Loads of people are afraid of snakes. According to research, ‘Ophidiophobia’ – fear of snakes is one of world’s greatest fears. Unfortunately, the likelihood of experiencing garden snakes is quite likely.
Many gardeners shiver in their garden boots once they sight one slithering by. After investing time and money in your garden, the last thing you want is to cross paths with anything that deters you from enjoying it, right? Guess what! Part of having a garden is getting rid of garden beasts that may visit from time to time.
Well, they may be slimy, sneaky, and scary but a vast majority of snakes are non-venomous..
In fact, snakes play a key role in the food chain. They keep the population of rodents such as mice and rats in check and also feed on slugs that may wreck havoc on our greenery.
Garden snakes are elusive creatures and are likely to disappear upon sensing your footsteps. If you can stomach them, then let them be. Chances are they are just as afraid of you as you are afraid of them. If you can’t imagine sharing your garden with them-or they have started raiding your chicken coop, then you better get rid of them.
However, getting rid of garden snakes may not be as easy as you think, the process shouldn’t be too scary though. Read on to know more, but first.
- Read more: How to Keep Squirrels Out of Garden?
Things to Know About Garden Snakes
- Habit. When attacked, they shape their heads in a triangular shape and flatten out to resemble a poisonous snake. If the attacker persists, they release an oily musk from their anus, this is quite smelly but not dangerous.
- Food and Habitat. They normally feed on frogs, slugs, toads and earthworms. Active both during the day and night. Commonly associated with some water source, lake or pond. Stays in any place that’s moistly and grassy. Sprinkle watering your garden may attract them.
- Physical Appearance. They are about 1-4 feet long and have green, brown, dark red or tan stripes along their body. The females give birth through viviparous method whereby the young ones emerge as live snakes and not eggs. She can give birth to about fifty baby snakes at one go.
- Easily agitated. They easily bite but also are quick to calm down.
- Tastes and Preferences. They are in your garden for a reason and are very specific to certain conditions. Once that attractant gets eliminated, they’ll also disappear.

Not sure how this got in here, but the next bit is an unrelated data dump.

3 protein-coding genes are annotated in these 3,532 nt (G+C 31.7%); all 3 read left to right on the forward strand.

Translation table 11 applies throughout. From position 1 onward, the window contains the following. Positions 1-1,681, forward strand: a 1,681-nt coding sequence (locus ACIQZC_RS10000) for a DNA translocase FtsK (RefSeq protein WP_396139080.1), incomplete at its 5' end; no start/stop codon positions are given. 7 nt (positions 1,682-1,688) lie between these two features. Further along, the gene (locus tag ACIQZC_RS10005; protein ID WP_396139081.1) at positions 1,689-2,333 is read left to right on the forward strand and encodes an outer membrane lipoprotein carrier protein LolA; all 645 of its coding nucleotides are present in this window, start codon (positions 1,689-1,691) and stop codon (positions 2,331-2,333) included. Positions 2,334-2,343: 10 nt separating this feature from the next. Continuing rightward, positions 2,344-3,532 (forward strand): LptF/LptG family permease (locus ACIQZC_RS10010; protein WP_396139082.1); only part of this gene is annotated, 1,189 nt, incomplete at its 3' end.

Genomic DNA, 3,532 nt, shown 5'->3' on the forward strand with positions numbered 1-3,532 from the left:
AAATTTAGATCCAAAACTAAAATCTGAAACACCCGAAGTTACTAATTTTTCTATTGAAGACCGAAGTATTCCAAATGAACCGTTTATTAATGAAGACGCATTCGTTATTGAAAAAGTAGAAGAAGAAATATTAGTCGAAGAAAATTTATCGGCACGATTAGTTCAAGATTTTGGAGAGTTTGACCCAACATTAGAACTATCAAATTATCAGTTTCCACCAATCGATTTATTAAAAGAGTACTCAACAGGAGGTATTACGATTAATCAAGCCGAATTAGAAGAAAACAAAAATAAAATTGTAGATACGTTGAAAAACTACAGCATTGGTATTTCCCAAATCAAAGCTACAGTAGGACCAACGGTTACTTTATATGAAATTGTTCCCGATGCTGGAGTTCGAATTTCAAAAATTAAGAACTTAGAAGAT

Reasons for Getting Rid Of Garden Snakes
- You’re afraid of snakes
- They’re feeding on animals that you love, e.g. slugs. Get rid of the snakes and eat them yourself.
- Fear of them coming inside the house and refusing to pay rent
How to Get Rid of Garden Snakes
In our opinion, and considering the harmless effects of garden snakes, we could easily say ‘don’t. However, only you know where it pinches most. Considering that, maybe you should just let the snake wiggle away. That’s easier said than done. So, here is how to eliminate garden snakes.
1. Mow, rake Grass and Keep it Clean
Snakes seek areas they can hide without your notice. Overgrown garden is therefore a perfect place for them. Long grass is also abundant in rodents, another factor that attracts them to their food source.
Without the protection of overgrown grass, they’ll feel exposed and run away. As such, mow raking your grass is a great way to discourage garden snakes population.
2. Eliminate Moisture
Considering we ought to water our gardens, this is quite contradictive, right? Well, garden snakes are usually searching for a source to quench their thirst. They love damp surroundings.
Getting rid of excess water in your garden may help keep them away. Look out of puddles, leaking pipes or any blocked rain gutters and repair them.
3. Use Mulch
Garden snakes hate sharp materials. Mulching your garden with crushed up pine cones, rick chips or any chopped wood may be a perfect way to eradicate them from your garden.
4. Clean Up and Care for your Garden
Garden snakes love hiding in garden debris. Storage sheds, fallen branches and limbs, piles of wood and shrubs are other ideal hideouts for these reptiles. Now, go around your garden and assume you are them.